Shortly after noon on Monday, Wagatwe Wanjuki sent out a tweet about what it was like to be a rape survivor.
Wanjuki, 27, took to Twitter after reading a June 6 Washington Post column by the conservative writer George Will that suggested there was no campus rape epidemic and that women were lying about being victims of sexual violence. In his column, Will challenged widely accepted statistics on sexual assault and declared that “victimhood,” as in being the survivor of such an assault, has become a “coveted status that confers privileges.”
Wanjuki’s hashtag #SurvivorPrivilege went on to trend widely among people sharing their experiences as survivors of sexual violence. Their voices became part of awidespread backlash against The Washington Post for publishing Will’s column.
“It was mind-boggling that someone would think there’s anything to gain by coming forward as a survivor,” Wanjuki told The Huffington Post. Survivors face ridicule, attacks and threats, she said, and it’s “just not a pleasant experience.”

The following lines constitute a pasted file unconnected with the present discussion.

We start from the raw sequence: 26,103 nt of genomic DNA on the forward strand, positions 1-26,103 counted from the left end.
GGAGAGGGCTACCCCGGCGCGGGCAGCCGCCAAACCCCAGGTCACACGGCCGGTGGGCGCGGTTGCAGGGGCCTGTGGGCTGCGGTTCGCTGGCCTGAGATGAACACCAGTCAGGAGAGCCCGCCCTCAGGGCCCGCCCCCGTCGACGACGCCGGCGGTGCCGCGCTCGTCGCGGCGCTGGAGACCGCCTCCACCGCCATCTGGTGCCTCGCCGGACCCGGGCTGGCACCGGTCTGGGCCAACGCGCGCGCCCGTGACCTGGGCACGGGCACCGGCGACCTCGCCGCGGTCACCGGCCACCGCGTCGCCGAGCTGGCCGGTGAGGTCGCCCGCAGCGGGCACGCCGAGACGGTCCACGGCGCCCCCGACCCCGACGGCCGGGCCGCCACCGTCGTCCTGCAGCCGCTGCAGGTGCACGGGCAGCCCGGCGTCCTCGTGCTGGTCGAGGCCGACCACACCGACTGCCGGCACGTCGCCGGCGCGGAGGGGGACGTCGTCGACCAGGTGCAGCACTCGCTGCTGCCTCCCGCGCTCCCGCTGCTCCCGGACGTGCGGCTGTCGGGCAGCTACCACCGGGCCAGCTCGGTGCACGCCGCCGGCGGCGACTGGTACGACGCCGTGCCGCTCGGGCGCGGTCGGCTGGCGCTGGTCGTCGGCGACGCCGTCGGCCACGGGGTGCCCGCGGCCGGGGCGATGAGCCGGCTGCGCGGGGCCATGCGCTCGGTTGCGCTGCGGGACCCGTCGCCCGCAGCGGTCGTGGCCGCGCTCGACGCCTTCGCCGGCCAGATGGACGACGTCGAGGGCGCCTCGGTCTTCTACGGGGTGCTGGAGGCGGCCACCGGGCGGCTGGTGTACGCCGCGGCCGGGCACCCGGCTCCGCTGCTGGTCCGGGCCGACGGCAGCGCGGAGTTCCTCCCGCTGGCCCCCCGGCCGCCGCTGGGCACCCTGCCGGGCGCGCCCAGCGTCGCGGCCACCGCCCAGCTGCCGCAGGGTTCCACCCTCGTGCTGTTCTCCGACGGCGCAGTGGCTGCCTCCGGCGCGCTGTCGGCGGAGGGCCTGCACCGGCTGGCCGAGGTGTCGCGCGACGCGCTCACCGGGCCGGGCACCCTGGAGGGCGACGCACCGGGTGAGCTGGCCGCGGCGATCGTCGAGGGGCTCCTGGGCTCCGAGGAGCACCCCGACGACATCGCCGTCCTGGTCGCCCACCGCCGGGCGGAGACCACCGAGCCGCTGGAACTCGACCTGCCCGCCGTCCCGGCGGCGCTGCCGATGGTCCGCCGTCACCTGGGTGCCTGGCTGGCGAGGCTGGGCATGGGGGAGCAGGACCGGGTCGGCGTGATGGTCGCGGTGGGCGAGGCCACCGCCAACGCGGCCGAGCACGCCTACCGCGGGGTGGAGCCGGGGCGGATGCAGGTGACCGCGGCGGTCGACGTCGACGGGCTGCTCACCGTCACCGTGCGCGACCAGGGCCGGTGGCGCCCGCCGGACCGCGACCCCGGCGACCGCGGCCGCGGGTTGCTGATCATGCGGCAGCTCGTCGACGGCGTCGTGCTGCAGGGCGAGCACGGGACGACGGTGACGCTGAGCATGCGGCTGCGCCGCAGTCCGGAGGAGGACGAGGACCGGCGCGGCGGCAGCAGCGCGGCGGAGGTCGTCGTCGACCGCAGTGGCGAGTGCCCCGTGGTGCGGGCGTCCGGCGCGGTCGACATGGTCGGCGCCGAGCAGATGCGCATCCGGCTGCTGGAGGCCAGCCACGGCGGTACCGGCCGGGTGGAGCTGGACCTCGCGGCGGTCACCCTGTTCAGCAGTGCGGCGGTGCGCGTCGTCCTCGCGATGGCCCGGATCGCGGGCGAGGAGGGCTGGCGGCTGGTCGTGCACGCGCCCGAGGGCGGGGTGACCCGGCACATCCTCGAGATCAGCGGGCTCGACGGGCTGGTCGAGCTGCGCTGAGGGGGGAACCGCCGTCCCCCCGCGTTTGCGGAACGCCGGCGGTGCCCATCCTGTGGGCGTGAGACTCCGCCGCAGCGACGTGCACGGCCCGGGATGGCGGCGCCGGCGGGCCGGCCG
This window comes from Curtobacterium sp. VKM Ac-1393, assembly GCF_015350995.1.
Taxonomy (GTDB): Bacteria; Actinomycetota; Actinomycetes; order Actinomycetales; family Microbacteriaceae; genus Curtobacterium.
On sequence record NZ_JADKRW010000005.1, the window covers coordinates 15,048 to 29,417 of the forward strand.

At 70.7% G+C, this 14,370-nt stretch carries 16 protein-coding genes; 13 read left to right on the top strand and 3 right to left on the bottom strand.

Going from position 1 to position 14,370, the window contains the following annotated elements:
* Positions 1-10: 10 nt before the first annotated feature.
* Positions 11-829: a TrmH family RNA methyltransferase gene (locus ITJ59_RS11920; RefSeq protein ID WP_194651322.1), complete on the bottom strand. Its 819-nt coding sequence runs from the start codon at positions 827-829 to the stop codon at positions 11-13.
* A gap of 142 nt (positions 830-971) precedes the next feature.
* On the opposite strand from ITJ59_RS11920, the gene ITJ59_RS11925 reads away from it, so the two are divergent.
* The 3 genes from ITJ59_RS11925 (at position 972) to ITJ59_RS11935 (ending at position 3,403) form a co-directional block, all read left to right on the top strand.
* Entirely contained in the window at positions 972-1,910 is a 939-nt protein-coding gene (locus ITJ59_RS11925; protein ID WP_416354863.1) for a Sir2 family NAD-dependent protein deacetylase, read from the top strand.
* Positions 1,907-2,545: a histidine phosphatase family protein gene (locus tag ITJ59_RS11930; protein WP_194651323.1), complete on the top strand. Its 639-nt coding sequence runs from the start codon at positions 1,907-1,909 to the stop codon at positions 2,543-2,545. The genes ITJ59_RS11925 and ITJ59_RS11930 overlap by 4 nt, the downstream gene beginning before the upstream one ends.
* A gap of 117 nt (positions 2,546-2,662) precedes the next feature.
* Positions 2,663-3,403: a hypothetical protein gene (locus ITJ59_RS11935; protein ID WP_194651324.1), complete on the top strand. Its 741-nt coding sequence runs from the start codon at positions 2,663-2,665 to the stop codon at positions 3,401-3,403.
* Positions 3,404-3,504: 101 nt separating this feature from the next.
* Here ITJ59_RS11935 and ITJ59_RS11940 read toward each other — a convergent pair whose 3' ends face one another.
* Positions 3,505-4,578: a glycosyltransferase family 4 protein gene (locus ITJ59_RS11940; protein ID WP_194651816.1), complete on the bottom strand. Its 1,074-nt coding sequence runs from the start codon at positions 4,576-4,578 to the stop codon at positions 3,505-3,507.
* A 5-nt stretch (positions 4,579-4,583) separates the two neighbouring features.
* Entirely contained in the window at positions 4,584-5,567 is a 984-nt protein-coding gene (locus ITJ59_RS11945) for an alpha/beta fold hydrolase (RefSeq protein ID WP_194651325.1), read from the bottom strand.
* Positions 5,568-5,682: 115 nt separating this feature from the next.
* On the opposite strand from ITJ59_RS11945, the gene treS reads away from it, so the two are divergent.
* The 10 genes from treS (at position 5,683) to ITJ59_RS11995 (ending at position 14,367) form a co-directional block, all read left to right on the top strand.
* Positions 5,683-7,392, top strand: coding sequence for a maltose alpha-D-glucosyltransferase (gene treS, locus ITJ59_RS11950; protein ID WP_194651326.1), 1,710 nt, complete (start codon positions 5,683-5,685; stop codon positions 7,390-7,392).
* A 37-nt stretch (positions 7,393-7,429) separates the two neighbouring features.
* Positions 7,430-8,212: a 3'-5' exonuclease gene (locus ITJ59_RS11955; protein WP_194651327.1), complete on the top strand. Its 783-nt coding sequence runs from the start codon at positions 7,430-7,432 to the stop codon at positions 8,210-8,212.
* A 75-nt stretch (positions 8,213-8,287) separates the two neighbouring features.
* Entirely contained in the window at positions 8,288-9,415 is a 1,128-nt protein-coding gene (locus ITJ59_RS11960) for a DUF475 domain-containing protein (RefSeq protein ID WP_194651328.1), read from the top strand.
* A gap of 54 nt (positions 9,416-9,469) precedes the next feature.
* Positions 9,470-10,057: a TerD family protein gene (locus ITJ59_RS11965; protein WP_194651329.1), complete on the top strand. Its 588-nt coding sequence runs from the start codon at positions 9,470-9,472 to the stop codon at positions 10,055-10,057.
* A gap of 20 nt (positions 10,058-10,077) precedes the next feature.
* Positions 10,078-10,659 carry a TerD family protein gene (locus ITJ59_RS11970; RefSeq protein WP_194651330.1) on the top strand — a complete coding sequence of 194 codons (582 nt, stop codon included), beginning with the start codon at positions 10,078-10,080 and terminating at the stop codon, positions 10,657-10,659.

Wanjuki first became public as a survivor in 2009, when she was a student at Tufts University in Massachusetts. Wanjuki says she was assaulted multiple times by a fellow Tufts student she was in a relationship with, but when she tried in 2008 to report him for a campus adjudication, the university told her their legal counsel said they didn’t have to take action. This was back before the U.S. Department of Education made it crystal clear in a 2011 Dear Colleague letter that universities had an obligation under Title IX to respond to reported sexual violence.
Read more about this case at BlackVoices.com